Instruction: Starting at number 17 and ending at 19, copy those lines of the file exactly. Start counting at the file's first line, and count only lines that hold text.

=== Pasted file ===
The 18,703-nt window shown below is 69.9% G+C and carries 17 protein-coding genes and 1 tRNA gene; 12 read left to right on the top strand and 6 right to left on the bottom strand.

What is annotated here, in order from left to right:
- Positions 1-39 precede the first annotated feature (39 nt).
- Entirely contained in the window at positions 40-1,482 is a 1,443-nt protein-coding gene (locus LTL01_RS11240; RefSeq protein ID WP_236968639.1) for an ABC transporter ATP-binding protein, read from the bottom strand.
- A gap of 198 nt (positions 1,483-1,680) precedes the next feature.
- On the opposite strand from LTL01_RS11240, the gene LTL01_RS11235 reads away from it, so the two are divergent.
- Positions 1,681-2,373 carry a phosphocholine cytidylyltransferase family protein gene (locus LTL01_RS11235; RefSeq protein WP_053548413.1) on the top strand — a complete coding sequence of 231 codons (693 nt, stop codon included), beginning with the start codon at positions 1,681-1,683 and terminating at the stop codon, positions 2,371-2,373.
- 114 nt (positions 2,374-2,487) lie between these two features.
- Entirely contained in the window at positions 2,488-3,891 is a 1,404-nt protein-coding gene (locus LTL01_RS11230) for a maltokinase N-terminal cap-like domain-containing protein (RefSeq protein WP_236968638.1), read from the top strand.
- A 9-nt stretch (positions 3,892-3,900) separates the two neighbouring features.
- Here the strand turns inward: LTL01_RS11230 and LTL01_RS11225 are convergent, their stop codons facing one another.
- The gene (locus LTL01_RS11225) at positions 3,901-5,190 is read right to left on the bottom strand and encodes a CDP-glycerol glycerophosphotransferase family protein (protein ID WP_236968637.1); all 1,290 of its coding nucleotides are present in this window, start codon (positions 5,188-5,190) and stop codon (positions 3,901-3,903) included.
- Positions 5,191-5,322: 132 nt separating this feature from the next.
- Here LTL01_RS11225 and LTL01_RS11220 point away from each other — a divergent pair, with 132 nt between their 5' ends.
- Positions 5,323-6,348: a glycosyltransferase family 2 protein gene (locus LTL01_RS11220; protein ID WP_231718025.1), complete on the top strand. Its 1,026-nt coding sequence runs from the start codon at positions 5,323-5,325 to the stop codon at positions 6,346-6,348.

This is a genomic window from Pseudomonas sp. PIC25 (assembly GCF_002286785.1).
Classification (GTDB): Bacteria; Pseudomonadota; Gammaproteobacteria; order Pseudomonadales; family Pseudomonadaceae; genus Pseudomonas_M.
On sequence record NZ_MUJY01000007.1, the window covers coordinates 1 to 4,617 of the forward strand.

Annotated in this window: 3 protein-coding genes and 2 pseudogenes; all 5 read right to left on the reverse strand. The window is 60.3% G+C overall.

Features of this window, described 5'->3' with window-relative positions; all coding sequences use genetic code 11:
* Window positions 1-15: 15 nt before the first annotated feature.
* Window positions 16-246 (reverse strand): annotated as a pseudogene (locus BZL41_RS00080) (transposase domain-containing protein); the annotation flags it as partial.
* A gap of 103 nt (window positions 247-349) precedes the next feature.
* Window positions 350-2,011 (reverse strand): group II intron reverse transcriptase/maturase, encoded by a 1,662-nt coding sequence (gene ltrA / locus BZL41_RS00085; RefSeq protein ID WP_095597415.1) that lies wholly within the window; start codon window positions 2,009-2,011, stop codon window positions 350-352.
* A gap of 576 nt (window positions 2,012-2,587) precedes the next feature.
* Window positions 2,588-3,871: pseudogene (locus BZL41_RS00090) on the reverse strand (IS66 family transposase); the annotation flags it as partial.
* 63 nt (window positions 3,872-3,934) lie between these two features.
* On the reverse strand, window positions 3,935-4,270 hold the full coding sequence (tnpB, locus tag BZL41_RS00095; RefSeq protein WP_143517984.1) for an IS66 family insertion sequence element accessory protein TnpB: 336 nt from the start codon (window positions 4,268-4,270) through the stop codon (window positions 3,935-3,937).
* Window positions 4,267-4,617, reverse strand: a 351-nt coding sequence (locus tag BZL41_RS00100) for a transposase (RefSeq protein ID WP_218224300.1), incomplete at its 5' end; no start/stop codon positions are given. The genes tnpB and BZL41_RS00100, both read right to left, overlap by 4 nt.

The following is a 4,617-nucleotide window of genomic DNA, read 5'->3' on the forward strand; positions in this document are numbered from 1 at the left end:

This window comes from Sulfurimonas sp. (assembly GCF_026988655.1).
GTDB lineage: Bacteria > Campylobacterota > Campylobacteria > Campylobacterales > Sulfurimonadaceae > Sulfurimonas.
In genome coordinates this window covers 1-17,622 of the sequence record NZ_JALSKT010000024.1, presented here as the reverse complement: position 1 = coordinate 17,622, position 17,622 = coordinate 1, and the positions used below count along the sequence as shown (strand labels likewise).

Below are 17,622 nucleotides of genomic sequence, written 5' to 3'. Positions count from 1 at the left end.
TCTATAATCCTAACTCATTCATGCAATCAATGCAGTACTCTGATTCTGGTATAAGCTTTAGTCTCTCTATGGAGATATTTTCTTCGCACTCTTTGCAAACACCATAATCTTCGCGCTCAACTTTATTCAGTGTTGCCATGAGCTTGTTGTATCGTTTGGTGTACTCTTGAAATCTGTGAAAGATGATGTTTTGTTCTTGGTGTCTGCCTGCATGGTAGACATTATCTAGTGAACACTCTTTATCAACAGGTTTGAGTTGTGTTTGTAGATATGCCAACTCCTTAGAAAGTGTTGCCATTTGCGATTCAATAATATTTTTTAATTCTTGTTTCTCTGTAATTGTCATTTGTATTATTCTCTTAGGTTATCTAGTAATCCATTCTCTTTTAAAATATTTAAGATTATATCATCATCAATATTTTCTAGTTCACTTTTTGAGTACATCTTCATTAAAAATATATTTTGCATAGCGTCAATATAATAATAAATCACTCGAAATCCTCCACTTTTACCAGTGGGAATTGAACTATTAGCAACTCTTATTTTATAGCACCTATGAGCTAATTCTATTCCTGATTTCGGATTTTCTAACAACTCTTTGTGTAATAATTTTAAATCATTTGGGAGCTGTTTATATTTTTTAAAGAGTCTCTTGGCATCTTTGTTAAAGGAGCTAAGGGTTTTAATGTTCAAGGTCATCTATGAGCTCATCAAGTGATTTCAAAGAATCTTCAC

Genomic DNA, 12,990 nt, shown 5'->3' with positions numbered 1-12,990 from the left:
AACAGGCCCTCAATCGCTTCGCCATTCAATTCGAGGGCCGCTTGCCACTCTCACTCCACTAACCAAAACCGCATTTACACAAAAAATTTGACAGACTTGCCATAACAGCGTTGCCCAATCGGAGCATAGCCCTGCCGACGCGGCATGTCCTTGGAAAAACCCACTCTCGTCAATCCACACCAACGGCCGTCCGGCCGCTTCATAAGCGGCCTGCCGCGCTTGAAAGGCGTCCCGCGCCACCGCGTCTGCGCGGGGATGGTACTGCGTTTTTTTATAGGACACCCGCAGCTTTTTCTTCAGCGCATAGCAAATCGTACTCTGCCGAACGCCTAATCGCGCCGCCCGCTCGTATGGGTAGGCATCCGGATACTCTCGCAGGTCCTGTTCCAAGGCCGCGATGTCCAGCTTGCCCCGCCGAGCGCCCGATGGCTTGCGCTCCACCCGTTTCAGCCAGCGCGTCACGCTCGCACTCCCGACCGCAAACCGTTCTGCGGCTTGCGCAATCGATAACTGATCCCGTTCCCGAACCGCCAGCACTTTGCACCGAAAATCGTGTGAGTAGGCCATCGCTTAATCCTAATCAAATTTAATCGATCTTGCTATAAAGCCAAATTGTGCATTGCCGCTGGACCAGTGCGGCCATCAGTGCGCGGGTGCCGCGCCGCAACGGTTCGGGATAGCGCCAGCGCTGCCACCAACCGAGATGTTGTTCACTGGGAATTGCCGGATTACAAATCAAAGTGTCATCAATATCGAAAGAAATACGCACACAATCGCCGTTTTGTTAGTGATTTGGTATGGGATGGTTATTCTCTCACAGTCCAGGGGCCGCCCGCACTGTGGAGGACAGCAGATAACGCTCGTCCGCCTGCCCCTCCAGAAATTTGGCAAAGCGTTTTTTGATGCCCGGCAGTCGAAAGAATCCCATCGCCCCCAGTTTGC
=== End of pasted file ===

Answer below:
Classification (GTDB): Bacteria; Pseudomonadota; Gammaproteobacteria; order Pseudomonadales; family Pseudomonadaceae; genus Pseudomonas_M.
On sequence record NZ_MUJY01000007.1, the window covers coordinates 1 to 4,617 of the forward strand.

Annotated in this window: 3 protein-coding genes and 2 pseudogenes; all 5 read right to left on the reverse strand. The window is 60.3% G+C overall.